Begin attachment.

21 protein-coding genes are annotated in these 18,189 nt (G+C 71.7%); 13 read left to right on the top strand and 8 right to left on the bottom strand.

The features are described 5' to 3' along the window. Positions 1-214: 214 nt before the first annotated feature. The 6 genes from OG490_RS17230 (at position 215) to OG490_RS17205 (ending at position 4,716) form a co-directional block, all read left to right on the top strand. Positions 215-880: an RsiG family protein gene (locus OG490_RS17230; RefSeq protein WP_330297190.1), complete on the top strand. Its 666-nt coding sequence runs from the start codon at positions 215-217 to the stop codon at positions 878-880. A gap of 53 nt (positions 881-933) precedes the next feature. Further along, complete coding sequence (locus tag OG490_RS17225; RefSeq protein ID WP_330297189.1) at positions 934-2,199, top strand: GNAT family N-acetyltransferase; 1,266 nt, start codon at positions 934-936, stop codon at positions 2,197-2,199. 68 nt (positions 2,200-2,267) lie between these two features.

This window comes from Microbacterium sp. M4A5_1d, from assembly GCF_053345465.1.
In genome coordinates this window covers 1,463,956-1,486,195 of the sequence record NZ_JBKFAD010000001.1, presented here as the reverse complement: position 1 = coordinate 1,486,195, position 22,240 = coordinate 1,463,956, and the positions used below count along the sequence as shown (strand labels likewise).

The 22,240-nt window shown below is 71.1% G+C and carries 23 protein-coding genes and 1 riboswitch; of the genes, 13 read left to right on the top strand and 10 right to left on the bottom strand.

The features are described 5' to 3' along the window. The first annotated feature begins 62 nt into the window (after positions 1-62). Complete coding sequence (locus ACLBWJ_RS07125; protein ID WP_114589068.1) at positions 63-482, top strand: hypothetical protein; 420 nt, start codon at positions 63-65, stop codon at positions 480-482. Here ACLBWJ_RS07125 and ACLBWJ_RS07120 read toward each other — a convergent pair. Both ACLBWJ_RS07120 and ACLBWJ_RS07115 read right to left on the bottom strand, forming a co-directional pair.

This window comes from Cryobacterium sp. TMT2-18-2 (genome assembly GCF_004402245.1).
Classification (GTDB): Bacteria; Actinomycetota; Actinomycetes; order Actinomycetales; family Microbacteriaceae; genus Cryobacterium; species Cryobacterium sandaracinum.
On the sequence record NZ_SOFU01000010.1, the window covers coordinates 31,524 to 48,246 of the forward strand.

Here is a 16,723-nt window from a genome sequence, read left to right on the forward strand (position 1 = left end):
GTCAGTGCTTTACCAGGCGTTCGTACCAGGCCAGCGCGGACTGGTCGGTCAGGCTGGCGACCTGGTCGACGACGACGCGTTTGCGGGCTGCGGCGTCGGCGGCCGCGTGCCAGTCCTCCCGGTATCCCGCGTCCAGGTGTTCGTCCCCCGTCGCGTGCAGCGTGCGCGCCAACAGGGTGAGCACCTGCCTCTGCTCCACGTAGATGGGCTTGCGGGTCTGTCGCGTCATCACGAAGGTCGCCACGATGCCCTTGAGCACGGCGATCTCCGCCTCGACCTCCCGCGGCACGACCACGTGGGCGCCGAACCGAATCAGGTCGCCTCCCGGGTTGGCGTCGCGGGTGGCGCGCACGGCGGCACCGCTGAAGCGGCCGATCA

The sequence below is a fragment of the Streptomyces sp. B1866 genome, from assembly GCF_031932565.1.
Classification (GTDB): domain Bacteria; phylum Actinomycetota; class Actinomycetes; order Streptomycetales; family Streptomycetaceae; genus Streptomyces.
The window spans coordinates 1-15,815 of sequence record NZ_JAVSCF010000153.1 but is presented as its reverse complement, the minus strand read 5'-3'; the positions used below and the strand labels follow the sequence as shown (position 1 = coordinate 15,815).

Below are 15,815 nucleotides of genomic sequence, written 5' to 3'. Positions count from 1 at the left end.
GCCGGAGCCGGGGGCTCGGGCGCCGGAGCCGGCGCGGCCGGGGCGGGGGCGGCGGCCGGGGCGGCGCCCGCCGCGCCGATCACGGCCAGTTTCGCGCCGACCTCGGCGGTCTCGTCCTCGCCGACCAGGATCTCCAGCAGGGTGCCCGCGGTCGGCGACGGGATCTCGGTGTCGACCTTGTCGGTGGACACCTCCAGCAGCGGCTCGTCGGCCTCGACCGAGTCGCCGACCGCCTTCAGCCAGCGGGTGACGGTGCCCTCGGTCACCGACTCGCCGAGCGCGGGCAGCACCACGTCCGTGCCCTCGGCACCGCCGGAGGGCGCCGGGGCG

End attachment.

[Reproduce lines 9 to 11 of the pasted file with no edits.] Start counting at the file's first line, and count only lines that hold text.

On the sequence record NZ_SOFU01000010.1, the window covers coordinates 31,524 to 48,246 of the forward strand.

Here is a 16,723-nt window from a genome sequence, read left to right on the forward strand (position 1 = left end):
GTCAGTGCTTTACCAGGCGTTCGTACCAGGCCAGCGCGGACTGGTCGGTCAGGCTGGCGACCTGGTCGACGACGACGCGTTTGCGGGCTGCGGCGTCGGCGGCCGCGTGCCAGTCCTCCCGGTATCCCGCGTCCAGGTGTTCGTCCCCCGTCGCGTGCAGCGTGCGCGCCAACAGGGTGAGCACCTGCCTCTGCTCCACGTAGATGGGCTTGCGGGTCTGTCGCGTCATCACGAAGGTCGCCACGATGCCCTTGAGCACGGCGATCTCCGCCTCGACCTCCCGCGGCACGACCACGTGGGCGCCGAACCGAATCAGGTCGCCTCCCGGGTTGGCGTCGCGGGTGGCGCGCACGGCGGCACCGCTGAAGCGGCCGATCA